Wednesday, October 03, 2007

Lunch with Elisabeth Elliot: Reprised

I stumbled on this exchange on "The Kid Sister of Blessed Imelda" by chance tonight, and thought I should follow up a little more visible (e.g. on my own blog) regarding the article I wrote about my lunch with Elisabeth Elliot, many years ago now. Here's the link to the article (which also appeared on Catholic Exchange.)

Most people who make the journey to the Church in relative anonymity (myself included) experience a certain amount of pressure from family and friends who neither understand nor approve of the change. It is difficult enough handling this as a private citizen … how much more as such a public figure?

For many people (especially Protestants who cannot imagine such a thing), the temptation will be strong to simply discount what I wrote out of a sense of loyalty and respect for Elisabeth. Indeed, more than once now I have wondered if I showed her the respect I should have by revealing this exchange the way that I did — not because it was untrue, but because I now realize that her interest in “things Catholic” was apparently not as commonly known as I had thought it was. (For those who are interested in reading a different take on her beliefs, here's another article -- this one in a Baptist publication -- I recently encountered. Not nearly as flattering to her, but there it is.)

While I cannot deny that the exchange took place as I said it did, it would grieve me deeply if anyone perceived it as a smudge on this dear woman’s character. She is among the bravest and most devoted of Christian women. If I had it to do over again, I would have concealed her identity better — out of respect for her privacy. Of course, one cannot unring a bell.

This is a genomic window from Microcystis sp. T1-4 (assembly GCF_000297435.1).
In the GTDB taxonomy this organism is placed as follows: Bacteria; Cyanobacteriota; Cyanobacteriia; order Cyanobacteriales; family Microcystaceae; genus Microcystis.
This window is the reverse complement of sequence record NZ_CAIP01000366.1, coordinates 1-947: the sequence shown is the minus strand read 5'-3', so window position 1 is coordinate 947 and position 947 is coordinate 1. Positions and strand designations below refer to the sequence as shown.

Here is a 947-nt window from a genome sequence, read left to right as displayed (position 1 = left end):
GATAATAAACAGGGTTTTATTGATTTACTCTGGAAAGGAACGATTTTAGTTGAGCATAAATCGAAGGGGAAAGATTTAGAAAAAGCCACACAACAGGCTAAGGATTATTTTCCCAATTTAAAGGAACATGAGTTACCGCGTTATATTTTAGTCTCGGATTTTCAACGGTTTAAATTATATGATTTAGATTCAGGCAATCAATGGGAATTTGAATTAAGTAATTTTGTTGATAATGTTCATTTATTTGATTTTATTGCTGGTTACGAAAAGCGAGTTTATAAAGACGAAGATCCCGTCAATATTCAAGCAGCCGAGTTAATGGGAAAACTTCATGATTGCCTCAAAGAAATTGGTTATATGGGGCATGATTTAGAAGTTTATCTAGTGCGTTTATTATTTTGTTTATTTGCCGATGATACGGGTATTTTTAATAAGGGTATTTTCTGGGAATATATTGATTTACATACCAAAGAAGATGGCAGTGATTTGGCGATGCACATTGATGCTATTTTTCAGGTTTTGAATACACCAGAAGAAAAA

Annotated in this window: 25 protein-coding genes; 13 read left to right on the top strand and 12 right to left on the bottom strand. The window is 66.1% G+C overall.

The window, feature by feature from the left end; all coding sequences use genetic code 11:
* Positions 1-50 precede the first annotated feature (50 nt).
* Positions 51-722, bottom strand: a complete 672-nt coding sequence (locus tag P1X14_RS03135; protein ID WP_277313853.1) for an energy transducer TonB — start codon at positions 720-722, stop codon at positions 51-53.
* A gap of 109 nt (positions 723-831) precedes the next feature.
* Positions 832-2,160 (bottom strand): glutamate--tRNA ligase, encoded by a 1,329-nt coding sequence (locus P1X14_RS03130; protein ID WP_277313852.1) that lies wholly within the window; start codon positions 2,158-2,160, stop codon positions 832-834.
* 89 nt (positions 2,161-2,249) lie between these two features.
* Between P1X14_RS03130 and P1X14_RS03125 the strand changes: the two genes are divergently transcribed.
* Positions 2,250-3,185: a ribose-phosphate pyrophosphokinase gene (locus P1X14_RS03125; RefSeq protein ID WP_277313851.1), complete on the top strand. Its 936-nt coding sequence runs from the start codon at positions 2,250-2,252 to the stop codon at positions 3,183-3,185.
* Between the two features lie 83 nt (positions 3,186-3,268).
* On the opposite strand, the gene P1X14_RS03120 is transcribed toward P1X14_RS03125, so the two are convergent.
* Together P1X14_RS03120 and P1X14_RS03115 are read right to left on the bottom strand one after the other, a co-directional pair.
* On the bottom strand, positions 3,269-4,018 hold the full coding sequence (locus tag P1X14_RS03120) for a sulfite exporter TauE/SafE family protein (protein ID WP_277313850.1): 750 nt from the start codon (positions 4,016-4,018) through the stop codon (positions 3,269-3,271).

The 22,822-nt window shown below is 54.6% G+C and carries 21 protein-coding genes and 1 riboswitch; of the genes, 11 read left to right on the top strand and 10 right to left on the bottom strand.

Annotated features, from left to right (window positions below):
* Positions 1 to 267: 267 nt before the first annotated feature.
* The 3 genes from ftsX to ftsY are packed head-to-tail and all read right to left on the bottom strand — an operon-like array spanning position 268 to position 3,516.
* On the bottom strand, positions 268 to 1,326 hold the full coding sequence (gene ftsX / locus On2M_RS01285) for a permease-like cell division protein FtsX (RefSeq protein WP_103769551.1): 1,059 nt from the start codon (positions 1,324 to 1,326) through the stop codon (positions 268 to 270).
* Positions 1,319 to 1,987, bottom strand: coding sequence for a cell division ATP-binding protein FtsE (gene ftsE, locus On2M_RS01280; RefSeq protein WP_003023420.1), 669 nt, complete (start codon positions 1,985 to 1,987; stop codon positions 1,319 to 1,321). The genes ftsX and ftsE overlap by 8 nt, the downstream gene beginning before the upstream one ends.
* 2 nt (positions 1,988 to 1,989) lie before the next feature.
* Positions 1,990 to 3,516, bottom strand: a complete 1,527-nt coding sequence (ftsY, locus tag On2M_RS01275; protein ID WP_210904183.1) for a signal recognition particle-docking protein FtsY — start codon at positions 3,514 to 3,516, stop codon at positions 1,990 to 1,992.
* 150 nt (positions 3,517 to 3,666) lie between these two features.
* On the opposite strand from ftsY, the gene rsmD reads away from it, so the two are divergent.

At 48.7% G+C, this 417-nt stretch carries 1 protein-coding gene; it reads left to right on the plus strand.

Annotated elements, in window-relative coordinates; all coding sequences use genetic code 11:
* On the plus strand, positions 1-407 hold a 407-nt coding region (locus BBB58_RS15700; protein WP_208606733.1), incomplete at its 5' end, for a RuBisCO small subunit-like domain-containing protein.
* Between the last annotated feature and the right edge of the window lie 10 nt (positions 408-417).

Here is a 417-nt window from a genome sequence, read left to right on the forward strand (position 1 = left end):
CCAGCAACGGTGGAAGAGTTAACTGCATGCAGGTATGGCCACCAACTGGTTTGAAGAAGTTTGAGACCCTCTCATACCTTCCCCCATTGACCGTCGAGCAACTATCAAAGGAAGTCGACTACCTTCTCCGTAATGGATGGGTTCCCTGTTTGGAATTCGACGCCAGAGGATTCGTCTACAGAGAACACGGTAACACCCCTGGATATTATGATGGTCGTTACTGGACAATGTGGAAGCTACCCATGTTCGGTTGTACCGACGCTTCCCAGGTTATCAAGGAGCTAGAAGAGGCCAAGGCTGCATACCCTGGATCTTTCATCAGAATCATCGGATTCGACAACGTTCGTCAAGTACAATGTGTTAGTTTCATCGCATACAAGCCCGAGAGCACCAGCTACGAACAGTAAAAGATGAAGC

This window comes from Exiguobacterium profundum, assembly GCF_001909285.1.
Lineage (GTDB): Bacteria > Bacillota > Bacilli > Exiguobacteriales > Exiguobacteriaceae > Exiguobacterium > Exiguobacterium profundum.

I urge readers to consider that the spiritual journey God has prepared for each of us is oftentimes a hidden and intensely private one. Elisabeth is now in the twilight of her life, and has been walking with the Lord faithfully since her earliest years.
In the end, it is not about whether one side or the other can claim her for themselves. It is all about whether, before God, she was faithful to the light she was given. Not by our standards — but by His.

The Catholic Church has always taught that there are those outside the visible parameters of the Church who are united by virtue of baptism into the same Body of Christ. Whether or not Elisabeth ever enters into full communion with the Roman Catholic Church, she is a true daughter of God. She is not a coward … nor is she the kind of woman to speak idle words she did not mean. (Several have asked me if she was “just being kind.” Anyone who knew Elisabeth even casually would know better.)

Someday in heaven, when denominational affiliations and petty arguments have long since ceased to matter, when we are all perfected and perfectly united as God intended from the beginning, I hope we can all sit down with Elisabeth and have a cup of tea with her, and ask her to recount the final chapter of her faith journey. I think we will all be amazed … and humbled … by what she has to say.

Myself included.

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